Beijing: Chinese New Year
For locals, Chinese New Year is an opportunity to review the year that has passed and look forward to the next. For visitors it’s a time to get an insight into Chinese culture. In the Beijing, it’s important to celebrate according to tradition – how you begin the year is believed to lay the foundations for the months to come. Cleaning plays a key role in preparations: removing the dirt from the old year is considered to be a lucky omen but to do so on New Year’s Day itself would sweep up all that good fortune you’re hoping for. Once the house is clean, on New Year’s Eve families make offerings to the gods to honour their ancestors. These offerings usually comprise food; incense is also burned on an altar.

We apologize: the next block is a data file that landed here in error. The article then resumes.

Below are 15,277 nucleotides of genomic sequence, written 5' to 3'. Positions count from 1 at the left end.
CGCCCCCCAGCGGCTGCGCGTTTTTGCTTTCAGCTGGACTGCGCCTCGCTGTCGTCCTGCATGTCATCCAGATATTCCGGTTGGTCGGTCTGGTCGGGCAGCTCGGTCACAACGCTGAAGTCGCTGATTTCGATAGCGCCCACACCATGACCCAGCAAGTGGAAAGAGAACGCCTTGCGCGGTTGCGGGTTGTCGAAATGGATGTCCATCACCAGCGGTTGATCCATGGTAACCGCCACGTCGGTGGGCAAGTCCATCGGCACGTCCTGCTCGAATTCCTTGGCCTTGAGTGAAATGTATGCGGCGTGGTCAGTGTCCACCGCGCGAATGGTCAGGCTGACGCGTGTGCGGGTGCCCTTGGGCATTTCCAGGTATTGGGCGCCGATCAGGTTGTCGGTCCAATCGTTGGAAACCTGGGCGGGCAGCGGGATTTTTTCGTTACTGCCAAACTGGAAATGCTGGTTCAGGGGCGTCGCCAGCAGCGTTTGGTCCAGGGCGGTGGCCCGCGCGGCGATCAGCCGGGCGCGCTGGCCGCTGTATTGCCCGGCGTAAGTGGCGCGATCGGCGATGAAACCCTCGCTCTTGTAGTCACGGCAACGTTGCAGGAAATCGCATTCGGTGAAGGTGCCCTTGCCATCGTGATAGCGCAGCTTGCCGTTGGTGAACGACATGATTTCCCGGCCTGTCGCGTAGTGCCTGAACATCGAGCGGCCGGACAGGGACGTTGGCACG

At Chinese New Year, join locals in eating fish, which signifies wealth, and dumplings and spring rolls, a symbol of prosperity. Family members exchange red envelopes filled with money. Children and the retired are usually the main recipients of this cash, though the act of giving is also a sign of good luck. Visitors wishing to join in with this tradition are welcome to do so – just make sure the money you enclose is an even amount as odd numbers (and the number four) are associated with death and funerals. Lantern festivals also play an important part in the Chinese New Year festivities. Attached to them is a small piece of paper bearing a riddle. It’s customary to beat a drum if you solve the mystery. Adding to the seasonal cacophony is the sound of firecrackers being let off.